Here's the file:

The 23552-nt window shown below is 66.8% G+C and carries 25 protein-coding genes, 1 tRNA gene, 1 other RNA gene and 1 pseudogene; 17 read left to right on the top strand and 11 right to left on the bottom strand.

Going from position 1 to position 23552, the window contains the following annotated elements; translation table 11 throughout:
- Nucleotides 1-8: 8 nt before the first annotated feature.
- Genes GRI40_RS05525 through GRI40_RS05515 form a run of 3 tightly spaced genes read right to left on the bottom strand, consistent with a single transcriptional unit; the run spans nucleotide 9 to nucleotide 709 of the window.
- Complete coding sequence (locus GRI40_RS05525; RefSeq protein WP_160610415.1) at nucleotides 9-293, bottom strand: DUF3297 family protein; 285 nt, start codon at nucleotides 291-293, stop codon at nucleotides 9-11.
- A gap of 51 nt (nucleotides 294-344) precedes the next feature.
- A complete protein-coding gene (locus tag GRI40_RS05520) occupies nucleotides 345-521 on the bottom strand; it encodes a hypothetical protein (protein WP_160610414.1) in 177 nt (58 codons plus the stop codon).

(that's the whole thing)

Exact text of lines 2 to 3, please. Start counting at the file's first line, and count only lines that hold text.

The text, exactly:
Going from position 1 to position 23552, the window contains the following annotated elements; translation table 11 throughout:
- Nucleotides 1-8: 8 nt before the first annotated feature.